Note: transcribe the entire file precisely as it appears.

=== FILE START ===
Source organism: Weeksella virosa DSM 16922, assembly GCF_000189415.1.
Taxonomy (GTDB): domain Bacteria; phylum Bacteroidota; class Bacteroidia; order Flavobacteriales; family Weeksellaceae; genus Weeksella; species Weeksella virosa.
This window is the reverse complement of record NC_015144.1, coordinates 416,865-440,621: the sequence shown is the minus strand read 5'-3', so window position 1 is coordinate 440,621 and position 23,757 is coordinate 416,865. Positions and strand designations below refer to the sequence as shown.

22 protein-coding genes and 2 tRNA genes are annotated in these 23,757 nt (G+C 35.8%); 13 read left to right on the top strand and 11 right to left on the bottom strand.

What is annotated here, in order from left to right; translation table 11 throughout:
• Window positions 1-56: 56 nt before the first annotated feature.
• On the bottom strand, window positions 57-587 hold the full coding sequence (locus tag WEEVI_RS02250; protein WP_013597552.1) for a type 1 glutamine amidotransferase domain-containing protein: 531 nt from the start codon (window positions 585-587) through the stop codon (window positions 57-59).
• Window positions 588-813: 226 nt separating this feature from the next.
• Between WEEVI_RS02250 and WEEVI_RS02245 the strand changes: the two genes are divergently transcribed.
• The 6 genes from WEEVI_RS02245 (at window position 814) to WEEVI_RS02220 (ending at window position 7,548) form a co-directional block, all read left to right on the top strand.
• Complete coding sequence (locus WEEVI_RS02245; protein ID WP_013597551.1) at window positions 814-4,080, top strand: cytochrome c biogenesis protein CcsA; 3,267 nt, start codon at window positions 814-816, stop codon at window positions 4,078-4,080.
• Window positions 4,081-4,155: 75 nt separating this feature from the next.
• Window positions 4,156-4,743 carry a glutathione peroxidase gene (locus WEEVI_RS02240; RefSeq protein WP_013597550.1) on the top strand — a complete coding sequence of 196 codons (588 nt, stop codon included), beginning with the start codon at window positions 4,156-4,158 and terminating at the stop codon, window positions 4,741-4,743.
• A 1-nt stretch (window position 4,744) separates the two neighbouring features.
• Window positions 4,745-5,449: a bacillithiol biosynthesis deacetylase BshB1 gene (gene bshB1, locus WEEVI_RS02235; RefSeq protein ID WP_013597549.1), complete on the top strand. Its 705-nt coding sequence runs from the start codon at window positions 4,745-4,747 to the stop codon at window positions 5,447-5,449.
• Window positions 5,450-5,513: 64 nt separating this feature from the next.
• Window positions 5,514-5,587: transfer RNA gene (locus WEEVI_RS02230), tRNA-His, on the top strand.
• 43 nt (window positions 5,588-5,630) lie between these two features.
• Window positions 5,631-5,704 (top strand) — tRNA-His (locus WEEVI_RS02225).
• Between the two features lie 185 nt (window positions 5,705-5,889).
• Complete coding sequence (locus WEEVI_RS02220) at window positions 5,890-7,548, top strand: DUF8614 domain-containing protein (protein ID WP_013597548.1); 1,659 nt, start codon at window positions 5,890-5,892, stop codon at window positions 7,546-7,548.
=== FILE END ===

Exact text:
Source organism: Weeksella virosa DSM 16922, assembly GCF_000189415.1.
Taxonomy (GTDB): domain Bacteria; phylum Bacteroidota; class Bacteroidia; order Flavobacteriales; family Weeksellaceae; genus Weeksella; species Weeksella virosa.
This window is the reverse complement of record NC_015144.1, coordinates 416,865-440,621: the sequence shown is the minus strand read 5'-3', so window position 1 is coordinate 440,621 and position 23,757 is coordinate 416,865. Positions and strand designations below refer to the sequence as shown.

22 protein-coding genes and 2 tRNA genes are annotated in these 23,757 nt (G+C 35.8%); 13 read left to right on the top strand and 11 right to left on the bottom strand.

What is annotated here, in order from left to right; translation table 11 throughout:
• Window positions 1-56: 56 nt before the first annotated feature.
• On the bottom strand, window positions 57-587 hold the full coding sequence (locus tag WEEVI_RS02250; protein WP_013597552.1) for a type 1 glutamine amidotransferase domain-containing protein: 531 nt from the start codon (window positions 585-587) through the stop codon (window positions 57-59).
• Window positions 588-813: 226 nt separating this feature from the next.
• Between WEEVI_RS02250 and WEEVI_RS02245 the strand changes: the two genes are divergently transcribed.
• The 6 genes from WEEVI_RS02245 (at window position 814) to WEEVI_RS02220 (ending at window position 7,548) form a co-directional block, all read left to right on the top strand.
• Complete coding sequence (locus WEEVI_RS02245; protein ID WP_013597551.1) at window positions 814-4,080, top strand: cytochrome c biogenesis protein CcsA; 3,267 nt, start codon at window positions 814-816, stop codon at window positions 4,078-4,080.
• Window positions 4,081-4,155: 75 nt separating this feature from the next.
• Window positions 4,156-4,743 carry a glutathione peroxidase gene (locus WEEVI_RS02240; RefSeq protein WP_013597550.1) on the top strand — a complete coding sequence of 196 codons (588 nt, stop codon included), beginning with the start codon at window positions 4,156-4,158 and terminating at the stop codon, window positions 4,741-4,743.
• A 1-nt stretch (window position 4,744) separates the two neighbouring features.
• Window positions 4,745-5,449: a bacillithiol biosynthesis deacetylase BshB1 gene (gene bshB1, locus WEEVI_RS02235; RefSeq protein ID WP_013597549.1), complete on the top strand. Its 705-nt coding sequence runs from the start codon at window positions 4,745-4,747 to the stop codon at window positions 5,447-5,449.
• Window positions 5,450-5,513: 64 nt separating this feature from the next.
• Window positions 5,514-5,587: transfer RNA gene (locus WEEVI_RS02230), tRNA-His, on the top strand.
• 43 nt (window positions 5,588-5,630) lie between these two features.
• Window positions 5,631-5,704 (top strand) — tRNA-His (locus WEEVI_RS02225).
• Between the two features lie 185 nt (window positions 5,705-5,889).
• Complete coding sequence (locus WEEVI_RS02220) at window positions 5,890-7,548, top strand: DUF8614 domain-containing protein (protein ID WP_013597548.1); 1,659 nt, start codon at window positions 5,890-5,892, stop codon at window positions 7,546-7,548.